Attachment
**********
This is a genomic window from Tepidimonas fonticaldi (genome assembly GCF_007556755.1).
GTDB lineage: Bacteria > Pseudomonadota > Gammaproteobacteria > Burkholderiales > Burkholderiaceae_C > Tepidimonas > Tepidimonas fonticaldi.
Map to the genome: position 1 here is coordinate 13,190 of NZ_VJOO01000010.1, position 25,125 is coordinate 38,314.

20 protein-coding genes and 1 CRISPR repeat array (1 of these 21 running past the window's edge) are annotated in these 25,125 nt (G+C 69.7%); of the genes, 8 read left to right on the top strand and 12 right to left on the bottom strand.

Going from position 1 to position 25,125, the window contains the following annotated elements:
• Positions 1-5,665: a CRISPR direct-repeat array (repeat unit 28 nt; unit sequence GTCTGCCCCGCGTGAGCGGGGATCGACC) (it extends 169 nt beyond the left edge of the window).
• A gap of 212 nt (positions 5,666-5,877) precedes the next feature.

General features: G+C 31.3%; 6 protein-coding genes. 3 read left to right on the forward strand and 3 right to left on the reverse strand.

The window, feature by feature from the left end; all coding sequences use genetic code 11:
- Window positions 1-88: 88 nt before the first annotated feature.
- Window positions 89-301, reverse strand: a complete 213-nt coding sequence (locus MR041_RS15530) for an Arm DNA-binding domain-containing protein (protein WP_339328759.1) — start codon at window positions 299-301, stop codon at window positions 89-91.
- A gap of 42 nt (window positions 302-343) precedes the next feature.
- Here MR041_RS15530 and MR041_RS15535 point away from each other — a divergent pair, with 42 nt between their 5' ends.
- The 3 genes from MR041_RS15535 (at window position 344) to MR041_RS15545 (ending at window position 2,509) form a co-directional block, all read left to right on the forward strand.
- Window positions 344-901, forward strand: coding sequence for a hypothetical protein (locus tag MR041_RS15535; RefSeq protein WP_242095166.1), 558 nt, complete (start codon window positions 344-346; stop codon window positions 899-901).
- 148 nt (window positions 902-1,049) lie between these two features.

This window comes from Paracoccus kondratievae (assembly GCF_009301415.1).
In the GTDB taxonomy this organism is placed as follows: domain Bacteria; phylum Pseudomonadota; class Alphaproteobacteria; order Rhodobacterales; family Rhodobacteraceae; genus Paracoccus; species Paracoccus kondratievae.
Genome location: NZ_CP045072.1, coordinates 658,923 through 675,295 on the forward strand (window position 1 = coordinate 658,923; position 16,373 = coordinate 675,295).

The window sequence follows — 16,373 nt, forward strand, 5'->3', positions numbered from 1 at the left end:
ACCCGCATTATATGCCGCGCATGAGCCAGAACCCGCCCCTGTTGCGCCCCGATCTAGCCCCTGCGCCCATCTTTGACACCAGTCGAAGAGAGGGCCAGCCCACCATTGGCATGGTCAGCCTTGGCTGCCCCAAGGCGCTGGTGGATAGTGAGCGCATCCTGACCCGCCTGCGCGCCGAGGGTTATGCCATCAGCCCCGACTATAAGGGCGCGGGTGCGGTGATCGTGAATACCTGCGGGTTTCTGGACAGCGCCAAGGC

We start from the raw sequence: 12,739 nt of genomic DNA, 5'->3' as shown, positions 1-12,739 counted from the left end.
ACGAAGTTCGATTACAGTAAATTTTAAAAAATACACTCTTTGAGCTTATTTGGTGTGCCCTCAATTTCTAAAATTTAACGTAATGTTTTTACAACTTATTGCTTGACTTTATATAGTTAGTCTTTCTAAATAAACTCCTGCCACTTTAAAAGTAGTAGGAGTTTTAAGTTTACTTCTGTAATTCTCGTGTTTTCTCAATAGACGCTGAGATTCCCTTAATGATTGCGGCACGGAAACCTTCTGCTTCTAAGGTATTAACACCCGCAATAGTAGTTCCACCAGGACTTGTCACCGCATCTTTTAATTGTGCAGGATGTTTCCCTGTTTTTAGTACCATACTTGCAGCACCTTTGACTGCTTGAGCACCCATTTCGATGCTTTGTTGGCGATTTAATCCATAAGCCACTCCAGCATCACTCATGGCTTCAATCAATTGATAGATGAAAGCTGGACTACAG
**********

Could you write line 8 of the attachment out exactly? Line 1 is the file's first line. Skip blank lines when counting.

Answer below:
General features: G+C 31.3%; 6 protein-coding genes. 3 read left to right on the forward strand and 3 right to left on the reverse strand.